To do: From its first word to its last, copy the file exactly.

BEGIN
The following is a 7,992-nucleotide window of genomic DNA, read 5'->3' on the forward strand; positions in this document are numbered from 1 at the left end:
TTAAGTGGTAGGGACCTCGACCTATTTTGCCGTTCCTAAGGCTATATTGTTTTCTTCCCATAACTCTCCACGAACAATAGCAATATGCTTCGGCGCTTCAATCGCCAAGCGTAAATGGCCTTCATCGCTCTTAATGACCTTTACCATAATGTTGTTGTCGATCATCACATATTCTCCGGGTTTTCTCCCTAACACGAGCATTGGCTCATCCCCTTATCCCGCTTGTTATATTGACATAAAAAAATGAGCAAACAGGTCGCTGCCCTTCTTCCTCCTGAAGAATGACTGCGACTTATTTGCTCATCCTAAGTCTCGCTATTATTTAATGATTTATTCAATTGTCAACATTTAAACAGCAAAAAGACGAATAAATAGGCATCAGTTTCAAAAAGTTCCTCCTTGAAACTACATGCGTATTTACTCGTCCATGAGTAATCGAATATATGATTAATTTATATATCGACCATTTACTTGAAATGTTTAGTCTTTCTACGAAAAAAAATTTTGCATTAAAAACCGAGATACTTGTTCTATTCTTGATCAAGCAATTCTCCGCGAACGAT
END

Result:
The following is a 7,992-nucleotide window of genomic DNA, read 5'->3' on the forward strand; positions in this document are numbered from 1 at the left end:
TTAAGTGGTAGGGACCTCGACCTATTTTGCCGTTCCTAAGGCTATATTGTTTTCTTCCCATAACTCTCCACGAACAATAGCAATATGCTTCGGCGCTTCAATCGCCAAGCGTAAATGGCCTTCATCGCTCTTAATGACCTTTACCATAATGTTGTTGTCGATCATCACATATTCTCCGGGTTTTCTCCCTAACACGAGCATTGGCTCATCCCCTTATCCCGCTTGTTATATTGACATAAAAAAATGAGCAAACAGGTCGCTGCCCTTCTTCCTCCTGAAGAATGACTGCGACTTATTTGCTCATCCTAAGTCTCGCTATTATTTAATGATTTATTCAATTGTCAACATTTAAACAGCAAAAAGACGAATAAATAGGCATCAGTTTCAAAAAGTTCCTCCTTGAAACTACATGCGTATTTACTCGTCCATGAGTAATCGAATATATGATTAATTTATATATCGACCATTTACTTGAAATGTTTAGTCTTTCTACGAAAAAAAATTTTGCATTAAAAACCGAGATACTTGTTCTATTCTTGATCAAGCAATTCTCCGCGAACGAT